Is “Fitspo” Hurting Us?

Finding the motivation for a healthier lifestyle is tough. We try anything we can think of to give us that kick in the butt that we so desperately want. One of the most common attempts to stay motivated, keep health on the mind and reach fitness goals is by using “fitspiration” boards.Whether it’s on Pinterest, Tumbler, or taped to the wall, we often believe the best way to reach our body goal is by looking at what we want to become.

But is “fitspiration”  hurting more than it’s helping?

In my own experience, I printed out tons of pictures off of my Pinterest fitness board and created a collage that I hung on the wall. I placed it somewhere that I would be sure to see every day, in hopes it would be my motivation to work out more and eat healthier.

What I found, though, was nothing like what I had expected. I began to realize that I was comparing myself to these other bodies, and was upset when I wasn’t matching them. Once I realized that just looking at these pictures was not only damaging my self-esteem, but also my motivation, I knew something had to change.

Studies have shown that being a part of this kind of online group or community can actually trigger eating disorders. There was even a study that showed a whole 84% of women without eating disorders began cutting down their calorie intake by an average of 2,470 calories after viewing “fitspo” or “thinspo” websites, with only about half of these women realizing that they had cut down on their food intake.

After so much exposure to these images, we begin to think that this is the norm, that we should all look like this. However, because each body is unique, looking at these pictures of other peoples bodies puts an unrealistic goal in our heads. No one person will ever look exactly the same as another, and we need to stop comparing ourselves.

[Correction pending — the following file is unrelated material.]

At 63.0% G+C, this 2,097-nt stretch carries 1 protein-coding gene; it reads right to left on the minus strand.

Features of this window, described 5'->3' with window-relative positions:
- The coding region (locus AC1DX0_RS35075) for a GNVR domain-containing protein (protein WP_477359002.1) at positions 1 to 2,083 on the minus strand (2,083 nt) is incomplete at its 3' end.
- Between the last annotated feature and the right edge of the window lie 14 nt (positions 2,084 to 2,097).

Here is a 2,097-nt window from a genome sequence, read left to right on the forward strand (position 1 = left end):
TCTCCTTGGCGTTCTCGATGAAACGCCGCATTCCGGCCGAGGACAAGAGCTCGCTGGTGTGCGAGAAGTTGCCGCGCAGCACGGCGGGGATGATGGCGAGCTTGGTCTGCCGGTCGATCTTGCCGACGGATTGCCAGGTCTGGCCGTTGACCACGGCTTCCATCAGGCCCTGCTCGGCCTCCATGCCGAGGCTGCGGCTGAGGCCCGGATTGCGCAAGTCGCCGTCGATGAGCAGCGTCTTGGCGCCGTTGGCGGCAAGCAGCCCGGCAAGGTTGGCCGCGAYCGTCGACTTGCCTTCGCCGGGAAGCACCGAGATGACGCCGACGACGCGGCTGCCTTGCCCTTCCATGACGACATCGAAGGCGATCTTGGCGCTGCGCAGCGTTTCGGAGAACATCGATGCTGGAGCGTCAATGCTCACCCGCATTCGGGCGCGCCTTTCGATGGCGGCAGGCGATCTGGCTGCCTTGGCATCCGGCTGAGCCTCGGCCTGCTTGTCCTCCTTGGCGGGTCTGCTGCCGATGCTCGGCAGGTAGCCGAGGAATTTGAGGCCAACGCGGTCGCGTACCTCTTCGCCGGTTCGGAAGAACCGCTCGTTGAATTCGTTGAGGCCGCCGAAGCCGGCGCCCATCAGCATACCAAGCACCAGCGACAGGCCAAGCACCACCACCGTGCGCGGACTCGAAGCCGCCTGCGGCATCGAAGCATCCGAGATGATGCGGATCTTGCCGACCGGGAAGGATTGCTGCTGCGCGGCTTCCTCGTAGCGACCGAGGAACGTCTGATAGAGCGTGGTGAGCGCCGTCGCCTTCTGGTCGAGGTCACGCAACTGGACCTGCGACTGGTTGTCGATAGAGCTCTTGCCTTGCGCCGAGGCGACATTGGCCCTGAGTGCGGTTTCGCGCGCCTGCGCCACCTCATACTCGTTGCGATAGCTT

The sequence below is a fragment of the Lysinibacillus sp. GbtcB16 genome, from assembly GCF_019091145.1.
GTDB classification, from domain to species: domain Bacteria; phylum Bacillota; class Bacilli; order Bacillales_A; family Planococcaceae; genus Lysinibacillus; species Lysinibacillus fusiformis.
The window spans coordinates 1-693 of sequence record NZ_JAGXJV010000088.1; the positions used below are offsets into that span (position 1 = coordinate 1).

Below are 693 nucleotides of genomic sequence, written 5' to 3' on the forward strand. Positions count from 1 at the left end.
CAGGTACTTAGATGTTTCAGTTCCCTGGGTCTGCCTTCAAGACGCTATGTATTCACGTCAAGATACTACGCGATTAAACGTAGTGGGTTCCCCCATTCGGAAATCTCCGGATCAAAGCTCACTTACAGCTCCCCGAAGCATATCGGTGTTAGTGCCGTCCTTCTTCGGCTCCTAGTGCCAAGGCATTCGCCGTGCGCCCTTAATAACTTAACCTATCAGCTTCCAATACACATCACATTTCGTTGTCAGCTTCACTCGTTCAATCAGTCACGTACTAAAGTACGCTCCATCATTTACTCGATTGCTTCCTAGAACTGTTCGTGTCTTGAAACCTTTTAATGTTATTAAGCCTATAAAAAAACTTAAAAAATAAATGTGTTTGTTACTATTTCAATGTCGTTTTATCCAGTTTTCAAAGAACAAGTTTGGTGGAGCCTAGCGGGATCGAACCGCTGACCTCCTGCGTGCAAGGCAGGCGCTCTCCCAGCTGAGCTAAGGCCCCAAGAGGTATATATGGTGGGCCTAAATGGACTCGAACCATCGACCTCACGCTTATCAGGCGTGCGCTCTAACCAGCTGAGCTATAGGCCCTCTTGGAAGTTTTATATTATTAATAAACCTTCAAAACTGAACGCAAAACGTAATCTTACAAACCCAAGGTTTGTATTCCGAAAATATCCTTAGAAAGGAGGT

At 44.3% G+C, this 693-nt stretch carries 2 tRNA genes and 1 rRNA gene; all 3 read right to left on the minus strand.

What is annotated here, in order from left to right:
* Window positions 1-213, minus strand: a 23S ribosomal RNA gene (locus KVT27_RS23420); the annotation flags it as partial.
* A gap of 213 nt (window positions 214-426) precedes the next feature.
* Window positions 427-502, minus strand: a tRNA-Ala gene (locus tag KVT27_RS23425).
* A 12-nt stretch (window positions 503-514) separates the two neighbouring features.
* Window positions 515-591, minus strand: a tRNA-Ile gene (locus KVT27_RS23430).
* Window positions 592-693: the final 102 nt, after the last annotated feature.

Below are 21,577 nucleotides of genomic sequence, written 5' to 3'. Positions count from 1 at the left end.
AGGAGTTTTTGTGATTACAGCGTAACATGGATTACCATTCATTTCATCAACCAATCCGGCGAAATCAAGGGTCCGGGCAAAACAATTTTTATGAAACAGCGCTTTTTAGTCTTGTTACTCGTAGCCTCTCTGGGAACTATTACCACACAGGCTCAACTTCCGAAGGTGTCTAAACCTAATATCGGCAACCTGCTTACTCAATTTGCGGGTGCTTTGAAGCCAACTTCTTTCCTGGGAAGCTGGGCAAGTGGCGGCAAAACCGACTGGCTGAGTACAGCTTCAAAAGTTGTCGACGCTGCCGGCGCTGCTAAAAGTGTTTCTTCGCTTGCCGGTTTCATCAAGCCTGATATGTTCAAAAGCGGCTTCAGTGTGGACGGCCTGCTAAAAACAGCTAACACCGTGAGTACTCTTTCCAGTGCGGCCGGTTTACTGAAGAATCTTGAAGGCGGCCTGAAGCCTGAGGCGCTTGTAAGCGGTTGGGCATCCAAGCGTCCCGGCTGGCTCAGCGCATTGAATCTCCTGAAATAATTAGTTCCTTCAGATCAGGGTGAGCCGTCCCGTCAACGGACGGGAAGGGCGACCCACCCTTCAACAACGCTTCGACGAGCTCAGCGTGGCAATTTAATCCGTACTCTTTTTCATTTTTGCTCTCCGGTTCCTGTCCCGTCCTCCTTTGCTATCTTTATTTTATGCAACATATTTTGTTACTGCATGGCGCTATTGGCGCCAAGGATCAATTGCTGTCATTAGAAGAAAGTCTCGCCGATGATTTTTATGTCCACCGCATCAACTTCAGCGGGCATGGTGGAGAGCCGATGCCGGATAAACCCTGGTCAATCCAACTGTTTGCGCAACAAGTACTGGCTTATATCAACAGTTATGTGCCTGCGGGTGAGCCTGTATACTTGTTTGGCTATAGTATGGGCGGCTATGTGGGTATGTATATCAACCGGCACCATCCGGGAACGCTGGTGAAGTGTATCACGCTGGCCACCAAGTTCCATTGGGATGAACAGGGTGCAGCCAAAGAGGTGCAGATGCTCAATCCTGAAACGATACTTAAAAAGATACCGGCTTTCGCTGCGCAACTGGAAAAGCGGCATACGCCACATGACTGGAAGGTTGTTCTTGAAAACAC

So what do we do to change it? It’s time to delete the “motivational” bikini goal pictures from our Pinterest boards and tear down images of other girls’ bodies from our walls. Lets replace them with pictures of ourselves in our happiest moments, delicious healthy meals, and the most inspirational quotes.

We’re going to strive to be the best versions ourselves–not someone else.

Rhea Fowler

Contributor, Bloomsburg University Major: Mass Communications Her heart belongs to: My family and boyfriend, my puppy, and of course, Pinterest. Her guilty pleasures: Anything and everything on the Disney Channel!

2 Comments
  1. Preach, sista. I’ve been down that road and back. We need to help show women (and men, yay gender equality!) that exercise and a healthy lifestyle make a BETTER you not necessarily a THINNER you and that your body, albeit imperfect, is wonderful.

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